For a thing that doesn’t exist, hyperloop is pretty popular. Representatives from 11 American regions trekked to Washington this week to pitch themselves as the perfect proving grounds for the much-hyped “fifth mode of transportation.”
They’re among the 35 semi-finalists in a competition hosted by Hyperloop One, the company leading the race to bring Elon Musk’s idea for a tube-based transportation network to life.
On Wednesday, each American contender went before a panel of judges, bidding for the chance to host Hyperloop One’s first commercial project. In the end, somewhere between three and seven will “win”—meaning they’ll get to try to push this thing through local legislatures, contractor bidding processes, and environmental review boards.
What’s wild is that those finalists represent just .01 percent of the 2,600 teams that entered the fight. Hailing from all over the world, representing local and state governments, regional groups, universities, and private companies, each is eager to welcome a new kind of technology—one that hasn’t even been publicly demonstrated.
Hyperloop in Brief
They’re not the only ones interested. President Donald Trump has asked about the idea, according to The Wall Street Journal. His leading economic advisor name checked Musk and his fantastical transportation ideas while discussing the administration’s forthcoming $1 trillion infrastructure plan.
Hyperloop One global operations chief Nick Earle even intimated the Department of Transportation support its plans, though he declined to discuss details.
You can see why people are excited. American transportation infrastructure is a mess. The American Society of Civil Engineers estimates it will cost so much to get everything up to an adequate grade, Trump’s $1 trillion will barely get the ball rolling. Commuters in cities like Los Angeles, New York, San Francisco, and Atlanta spend upwards of 70 hours a year in traffic. What funds the country spends on roads are poured into new highways, instead of the pockmarked stretches of asphalt that give drivers (literal) headaches.
The scope and intractability of the problem makes the siren song of the hyperloop extra alluring. “Hyperloop is faster, greener, safer, and cheaper than any other mode of transportation,” Hyperloop One CEO Rob Lloyd told WIRED last year. Who wants to shore up bridges and fill potholes when you can jump right to the Silicon Valley-born future?
“We have 5.5 million people in Colorado, and we’re going to be 8 million people in the next 20 years. I can’t build my way out of the current congestion, let alone the congestion that will come,” says Shailen Bhatt, Colorado Department of Transportation’s executive director. “We see this as a transformative opportunity to get in early and help prove the concept.”
One problem: Lloyd’s company hasn’t proven any of his claims, and there’s good reason to question them. First, there’s the cost. Land is expensive—California projected more than $770 million in land acquisition costs for just 130 miles of its (over budget) high-speed rail system. Then, there are the people who own that land—and may want to keep it. Putting everything together could be extra expensive, since the hyperloop will likely run underground (greetings from Washington State’s $2 billion tunneling project) or set on elevated tracks. Oh, and those tracks will have to run perfectly straight, unless you’re willing to run the pods slowly so the folks inside don’t barf every time they hit a curve. That complicates planning and construction.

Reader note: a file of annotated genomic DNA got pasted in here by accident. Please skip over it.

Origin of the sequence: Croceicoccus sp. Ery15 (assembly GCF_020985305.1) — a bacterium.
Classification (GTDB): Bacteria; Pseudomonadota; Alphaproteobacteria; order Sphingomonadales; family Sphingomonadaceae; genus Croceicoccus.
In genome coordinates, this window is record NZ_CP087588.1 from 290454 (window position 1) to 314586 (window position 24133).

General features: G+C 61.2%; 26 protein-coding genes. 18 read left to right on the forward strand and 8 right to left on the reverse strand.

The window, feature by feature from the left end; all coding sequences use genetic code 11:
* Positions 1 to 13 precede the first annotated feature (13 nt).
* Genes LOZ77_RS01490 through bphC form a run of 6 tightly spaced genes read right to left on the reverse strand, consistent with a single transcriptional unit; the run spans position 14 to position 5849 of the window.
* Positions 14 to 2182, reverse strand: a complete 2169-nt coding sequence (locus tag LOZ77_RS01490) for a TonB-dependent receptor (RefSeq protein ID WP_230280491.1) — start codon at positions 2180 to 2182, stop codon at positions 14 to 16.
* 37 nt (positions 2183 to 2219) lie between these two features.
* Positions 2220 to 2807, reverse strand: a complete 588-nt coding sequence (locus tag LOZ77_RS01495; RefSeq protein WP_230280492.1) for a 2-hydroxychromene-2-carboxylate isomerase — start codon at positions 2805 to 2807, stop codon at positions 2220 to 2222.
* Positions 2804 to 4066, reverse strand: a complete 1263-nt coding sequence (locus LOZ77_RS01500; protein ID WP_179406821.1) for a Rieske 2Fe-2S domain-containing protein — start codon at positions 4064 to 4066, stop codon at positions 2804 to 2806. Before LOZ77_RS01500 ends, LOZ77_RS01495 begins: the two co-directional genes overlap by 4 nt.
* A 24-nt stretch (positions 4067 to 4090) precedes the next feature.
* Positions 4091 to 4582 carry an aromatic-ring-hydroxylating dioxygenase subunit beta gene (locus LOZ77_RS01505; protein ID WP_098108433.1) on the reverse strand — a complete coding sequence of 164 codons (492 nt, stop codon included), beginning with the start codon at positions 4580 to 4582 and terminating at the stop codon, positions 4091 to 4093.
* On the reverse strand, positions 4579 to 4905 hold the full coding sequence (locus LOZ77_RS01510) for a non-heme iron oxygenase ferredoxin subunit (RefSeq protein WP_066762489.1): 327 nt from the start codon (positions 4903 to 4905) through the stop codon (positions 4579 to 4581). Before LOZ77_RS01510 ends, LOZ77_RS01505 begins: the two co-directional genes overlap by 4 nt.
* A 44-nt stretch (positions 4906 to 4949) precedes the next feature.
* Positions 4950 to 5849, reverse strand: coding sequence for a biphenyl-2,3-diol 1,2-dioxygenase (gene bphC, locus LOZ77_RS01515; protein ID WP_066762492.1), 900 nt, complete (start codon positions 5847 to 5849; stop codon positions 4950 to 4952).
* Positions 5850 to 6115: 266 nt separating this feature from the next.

Of course, all that comes after environmental approval, political approval, budgeting approval, regulatory approval—each of which would likely move extra slowly since this is a novel technology. (Hyperloop One acknowledges the red tape, and says it’s a big factor in where it will land. “A key component is the extent to which we could work with regulators to collaboratively create the world’s first regulations for the hyperloop,” says Earle.)
City officials know all this (or they should), but they’re wooing Hyperloop One anyway. Because, despite the doubts, talking hyperloop signals We get it, we’re hip, in a way no bus route can.
“There is an entrepreneurial tech spirit in Colorado,” says Bhatt, who went to DC to represent Team Rocky Mountain’s proposed hyperloop, from Denver International Airport to the city of Greeley, 40 miles to the north. “Between all the millennials that have moved there and all the tech startups that are out there, [the state] wants to embrace new technological solutions.”
For these players, Hyperloop may not be a real solution to problems like congestion, but instead a signal that they’re eager to innovate. “You can seem forward-thinking talking about some futuristic mode of transportation without putting money behind it,” says Paul Lewis, the vice president of policy and finance at the Eno Center for Transportation. “Notice that no [American] city or regional government has put money into the system. But talking about it is free.”
“Thinking alternatively about transportation is a good thing,” says Lewis. But don’t expect to see the hyperloop anywhere near you until someone actually cuts a check—and starts filling out forms.